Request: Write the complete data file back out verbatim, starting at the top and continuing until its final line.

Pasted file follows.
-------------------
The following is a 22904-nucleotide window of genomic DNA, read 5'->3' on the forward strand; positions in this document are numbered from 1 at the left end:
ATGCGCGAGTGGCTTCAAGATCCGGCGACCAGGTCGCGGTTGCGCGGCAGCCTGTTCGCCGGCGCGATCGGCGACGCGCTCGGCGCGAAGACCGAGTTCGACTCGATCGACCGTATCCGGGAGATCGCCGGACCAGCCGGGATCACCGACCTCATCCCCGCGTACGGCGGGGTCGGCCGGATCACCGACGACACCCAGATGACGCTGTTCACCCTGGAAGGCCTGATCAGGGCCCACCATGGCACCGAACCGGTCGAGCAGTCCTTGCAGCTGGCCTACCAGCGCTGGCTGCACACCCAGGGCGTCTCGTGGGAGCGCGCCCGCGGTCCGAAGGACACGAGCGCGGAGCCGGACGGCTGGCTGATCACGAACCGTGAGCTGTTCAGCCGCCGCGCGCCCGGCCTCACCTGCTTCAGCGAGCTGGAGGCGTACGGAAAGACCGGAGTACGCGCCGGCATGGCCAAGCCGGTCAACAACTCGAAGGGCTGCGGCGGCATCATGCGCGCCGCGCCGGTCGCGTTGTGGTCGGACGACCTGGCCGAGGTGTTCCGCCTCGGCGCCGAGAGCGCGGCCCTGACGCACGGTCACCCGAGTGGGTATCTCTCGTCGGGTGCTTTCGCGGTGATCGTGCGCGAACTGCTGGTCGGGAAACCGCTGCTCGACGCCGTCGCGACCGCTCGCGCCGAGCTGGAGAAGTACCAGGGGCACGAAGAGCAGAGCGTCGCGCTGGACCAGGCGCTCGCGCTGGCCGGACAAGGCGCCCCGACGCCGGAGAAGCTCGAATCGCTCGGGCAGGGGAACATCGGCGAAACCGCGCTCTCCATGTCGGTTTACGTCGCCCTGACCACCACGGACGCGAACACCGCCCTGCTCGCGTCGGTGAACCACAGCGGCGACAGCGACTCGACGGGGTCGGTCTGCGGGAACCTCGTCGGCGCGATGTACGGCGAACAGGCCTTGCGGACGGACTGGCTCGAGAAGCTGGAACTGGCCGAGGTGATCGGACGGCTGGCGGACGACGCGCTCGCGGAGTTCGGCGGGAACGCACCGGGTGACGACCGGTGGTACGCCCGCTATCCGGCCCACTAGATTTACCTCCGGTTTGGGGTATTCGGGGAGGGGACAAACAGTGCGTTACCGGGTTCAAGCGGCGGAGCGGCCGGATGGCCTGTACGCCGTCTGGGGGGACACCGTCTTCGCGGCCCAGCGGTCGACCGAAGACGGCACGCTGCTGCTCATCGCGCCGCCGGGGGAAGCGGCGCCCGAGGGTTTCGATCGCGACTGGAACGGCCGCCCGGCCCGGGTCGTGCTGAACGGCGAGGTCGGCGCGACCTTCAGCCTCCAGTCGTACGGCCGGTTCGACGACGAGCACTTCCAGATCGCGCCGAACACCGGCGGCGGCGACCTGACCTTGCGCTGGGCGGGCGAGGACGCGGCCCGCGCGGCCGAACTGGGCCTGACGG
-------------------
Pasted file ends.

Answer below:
The following is a 22904-nucleotide window of genomic DNA, read 5'->3' on the forward strand; positions in this document are numbered from 1 at the left end:
ATGCGCGAGTGGCTTCAAGATCCGGCGACCAGGTCGCGGTTGCGCGGCAGCCTGTTCGCCGGCGCGATCGGCGACGCGCTCGGCGCGAAGACCGAGTTCGACTCGATCGACCGTATCCGGGAGATCGCCGGACCAGCCGGGATCACCGACCTCATCCCCGCGTACGGCGGGGTCGGCCGGATCACCGACGACACCCAGATGACGCTGTTCACCCTGGAAGGCCTGATCAGGGCCCACCATGGCACCGAACCGGTCGAGCAGTCCTTGCAGCTGGCCTACCAGCGCTGGCTGCACACCCAGGGCGTCTCGTGGGAGCGCGCCCGCGGTCCGAAGGACACGAGCGCGGAGCCGGACGGCTGGCTGATCACGAACCGTGAGCTGTTCAGCCGCCGCGCGCCCGGCCTCACCTGCTTCAGCGAGCTGGAGGCGTACGGAAAGACCGGAGTACGCGCCGGCATGGCCAAGCCGGTCAACAACTCGAAGGGCTGCGGCGGCATCATGCGCGCCGCGCCGGTCGCGTTGTGGTCGGACGACCTGGCCGAGGTGTTCCGCCTCGGCGCCGAGAGCGCGGCCCTGACGCACGGTCACCCGAGTGGGTATCTCTCGTCGGGTGCTTTCGCGGTGATCGTGCGCGAACTGCTGGTCGGGAAACCGCTGCTCGACGCCGTCGCGACCGCTCGCGCCGAGCTGGAGAAGTACCAGGGGCACGAAGAGCAGAGCGTCGCGCTGGACCAGGCGCTCGCGCTGGCCGGACAAGGCGCCCCGACGCCGGAGAAGCTCGAATCGCTCGGGCAGGGGAACATCGGCGAAACCGCGCTCTCCATGTCGGTTTACGTCGCCCTGACCACCACGGACGCGAACACCGCCCTGCTCGCGTCGGTGAACCACAGCGGCGACAGCGACTCGACGGGGTCGGTCTGCGGGAACCTCGTCGGCGCGATGTACGGCGAACAGGCCTTGCGGACGGACTGGCTCGAGAAGCTGGAACTGGCCGAGGTGATCGGACGGCTGGCGGACGACGCGCTCGCGGAGTTCGGCGGGAACGCACCGGGTGACGACCGGTGGTACGCCCGCTATCCGGCCCACTAGATTTACCTCCGGTTTGGGGTATTCGGGGAGGGGACAAACAGTGCGTTACCGGGTTCAAGCGGCGGAGCGGCCGGATGGCCTGTACGCCGTCTGGGGGGACACCGTCTTCGCGGCCCAGCGGTCGACCGAAGACGGCACGCTGCTGCTCATCGCGCCGCCGGGGGAAGCGGCGCCCGAGGGTTTCGATCGCGACTGGAACGGCCGCCCGGCCCGGGTCGTGCTGAACGGCGAGGTCGGCGCGACCTTCAGCCTCCAGTCGTACGGCCGGTTCGACGACGAGCACTTCCAGATCGCGCCGAACACCGGCGGCGGCGACCTGACCTTGCGCTGGGCGGGCGAGGACGCGGCCCGCGCGGCCGAACTGGGCCTGACGG